It’s Turtle Time in Talbot by Marguerite Whilden and Jeff Popp Co-Directors of the Terrapin Institute and Research Consortium, Inc. May 2009
Those tiny bursts of white along wooded edges and roadways are reassurance that spring is near. These are the shadbush flowers, and their appearance in late March once signaled the annual return of shad to the Bay. Abundant American shad and its delectable roe became a Lenten favorite in the Maryland Tidewater, but have been off the market for years.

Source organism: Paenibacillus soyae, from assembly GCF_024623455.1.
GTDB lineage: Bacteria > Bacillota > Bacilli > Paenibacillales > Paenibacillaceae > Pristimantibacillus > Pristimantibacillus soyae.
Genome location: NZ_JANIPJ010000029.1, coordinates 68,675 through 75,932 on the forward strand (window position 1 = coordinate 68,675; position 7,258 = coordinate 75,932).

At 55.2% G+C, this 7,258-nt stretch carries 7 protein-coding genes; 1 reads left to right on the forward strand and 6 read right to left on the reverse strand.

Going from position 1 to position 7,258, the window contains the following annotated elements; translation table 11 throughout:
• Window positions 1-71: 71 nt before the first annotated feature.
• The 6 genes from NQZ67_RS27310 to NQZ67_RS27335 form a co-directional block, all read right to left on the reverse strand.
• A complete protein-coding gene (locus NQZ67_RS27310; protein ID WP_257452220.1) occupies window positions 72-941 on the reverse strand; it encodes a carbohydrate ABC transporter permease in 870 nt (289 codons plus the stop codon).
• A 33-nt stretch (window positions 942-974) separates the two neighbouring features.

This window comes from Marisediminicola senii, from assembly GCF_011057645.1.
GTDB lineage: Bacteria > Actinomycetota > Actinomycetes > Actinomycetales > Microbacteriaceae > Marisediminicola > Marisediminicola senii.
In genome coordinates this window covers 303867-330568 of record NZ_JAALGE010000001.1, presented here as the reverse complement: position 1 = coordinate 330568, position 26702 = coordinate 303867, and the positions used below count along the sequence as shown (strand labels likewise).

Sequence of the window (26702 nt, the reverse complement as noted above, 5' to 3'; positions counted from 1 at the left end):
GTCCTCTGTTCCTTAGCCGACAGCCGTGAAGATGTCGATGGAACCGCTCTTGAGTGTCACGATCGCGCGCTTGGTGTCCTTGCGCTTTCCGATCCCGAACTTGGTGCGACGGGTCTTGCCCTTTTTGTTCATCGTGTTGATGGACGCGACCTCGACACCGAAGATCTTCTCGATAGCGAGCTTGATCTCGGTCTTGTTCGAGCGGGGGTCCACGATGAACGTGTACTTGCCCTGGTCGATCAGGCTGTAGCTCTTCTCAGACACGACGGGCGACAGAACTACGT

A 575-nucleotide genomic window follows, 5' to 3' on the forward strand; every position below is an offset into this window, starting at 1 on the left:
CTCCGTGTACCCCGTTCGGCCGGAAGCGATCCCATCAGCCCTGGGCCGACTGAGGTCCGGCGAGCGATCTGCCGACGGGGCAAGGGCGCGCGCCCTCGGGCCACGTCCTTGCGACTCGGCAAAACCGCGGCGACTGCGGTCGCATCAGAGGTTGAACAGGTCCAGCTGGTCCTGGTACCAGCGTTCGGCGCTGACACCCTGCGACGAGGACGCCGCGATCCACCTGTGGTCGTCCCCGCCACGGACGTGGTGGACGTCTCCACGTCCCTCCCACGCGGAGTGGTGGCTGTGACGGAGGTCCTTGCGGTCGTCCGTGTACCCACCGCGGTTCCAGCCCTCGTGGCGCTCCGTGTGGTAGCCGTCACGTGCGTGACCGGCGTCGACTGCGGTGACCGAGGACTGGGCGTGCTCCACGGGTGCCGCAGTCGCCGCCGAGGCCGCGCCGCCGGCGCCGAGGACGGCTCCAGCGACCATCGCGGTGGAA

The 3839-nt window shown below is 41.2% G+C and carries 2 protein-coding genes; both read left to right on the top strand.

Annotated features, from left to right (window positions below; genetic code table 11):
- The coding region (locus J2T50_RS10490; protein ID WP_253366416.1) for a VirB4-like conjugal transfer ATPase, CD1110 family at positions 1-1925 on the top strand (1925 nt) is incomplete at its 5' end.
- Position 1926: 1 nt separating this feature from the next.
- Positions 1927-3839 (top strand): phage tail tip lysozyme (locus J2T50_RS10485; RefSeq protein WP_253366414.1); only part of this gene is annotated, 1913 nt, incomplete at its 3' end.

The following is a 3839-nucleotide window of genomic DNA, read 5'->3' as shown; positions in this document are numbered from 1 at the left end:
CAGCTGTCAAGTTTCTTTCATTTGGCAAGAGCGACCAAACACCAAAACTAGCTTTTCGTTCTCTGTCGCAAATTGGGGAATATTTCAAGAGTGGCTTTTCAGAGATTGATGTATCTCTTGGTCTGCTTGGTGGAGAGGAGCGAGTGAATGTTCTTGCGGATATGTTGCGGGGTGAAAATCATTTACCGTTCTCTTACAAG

The Terrapin Institute began in 1998 as a consortium of concerned citizens, scientists, resource managers, and educators dedicated to the understanding, persistence, and recovery of Diamondback Terrapins and other turtles through effective management, thorough research, and public outreach. We work to protect an abundance of adult turtle populations, preserve nesting and forage habitat, and improve recruitment. In return the terrapin has become the perfect metaphor for natural resource stewardship and public engagement; the face of estuarine restoration, and a gateway to the many wonders of our rich tidewater heritage.